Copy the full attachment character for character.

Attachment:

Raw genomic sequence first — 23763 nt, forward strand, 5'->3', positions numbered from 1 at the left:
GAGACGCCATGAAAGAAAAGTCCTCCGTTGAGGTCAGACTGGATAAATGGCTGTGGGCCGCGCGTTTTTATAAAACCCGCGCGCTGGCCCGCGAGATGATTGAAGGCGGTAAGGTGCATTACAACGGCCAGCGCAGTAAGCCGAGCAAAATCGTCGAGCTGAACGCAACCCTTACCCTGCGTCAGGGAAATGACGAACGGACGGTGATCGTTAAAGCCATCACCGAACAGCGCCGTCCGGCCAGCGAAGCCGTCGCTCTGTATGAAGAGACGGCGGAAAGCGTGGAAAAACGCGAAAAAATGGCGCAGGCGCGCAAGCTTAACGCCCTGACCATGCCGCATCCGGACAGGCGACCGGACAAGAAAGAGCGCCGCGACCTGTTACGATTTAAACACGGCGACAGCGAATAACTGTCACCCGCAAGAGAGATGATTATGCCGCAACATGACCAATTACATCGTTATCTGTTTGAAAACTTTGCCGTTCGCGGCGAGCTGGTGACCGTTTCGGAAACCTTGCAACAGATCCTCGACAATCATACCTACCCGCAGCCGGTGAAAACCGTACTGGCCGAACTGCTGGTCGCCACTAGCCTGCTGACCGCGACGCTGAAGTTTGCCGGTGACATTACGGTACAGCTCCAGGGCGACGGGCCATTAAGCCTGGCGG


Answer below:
Raw genomic sequence first — 23763 nt, forward strand, 5'->3', positions numbered from 1 at the left:
GAGACGCCATGAAAGAAAAGTCCTCCGTTGAGGTCAGACTGGATAAATGGCTGTGGGCCGCGCGTTTTTATAAAACCCGCGCGCTGGCCCGCGAGATGATTGAAGGCGGTAAGGTGCATTACAACGGCCAGCGCAGTAAGCCGAGCAAAATCGTCGAGCTGAACGCAACCCTTACCCTGCGTCAGGGAAATGACGAACGGACGGTGATCGTTAAAGCCATCACCGAACAGCGCCGTCCGGCCAGCGAAGCCGTCGCTCTGTATGAAGAGACGGCGGAAAGCGTGGAAAAACGCGAAAAAATGGCGCAGGCGCGCAAGCTTAACGCCCTGACCATGCCGCATCCGGACAGGCGACCGGACAAGAAAGAGCGCCGCGACCTGTTACGATTTAAACACGGCGACAGCGAATAACTGTCACCCGCAAGAGAGATGATTATGCCGCAACATGACCAATTACATCGTTATCTGTTTGAAAACTTTGCCGTTCGCGGCGAGCTGGTGACCGTTTCGGAAACCTTGCAACAGATCCTCGACAATCATACCTACCCGCAGCCGGTGAAAACCGTACTGGCCGAACTGCTGGTCGCCACTAGCCTGCTGACCGCGACGCTGAAGTTTGCCGGTGACATTACGGTACAGCTCCAGGGCGACGGGCCATTAAGCCTGGCGG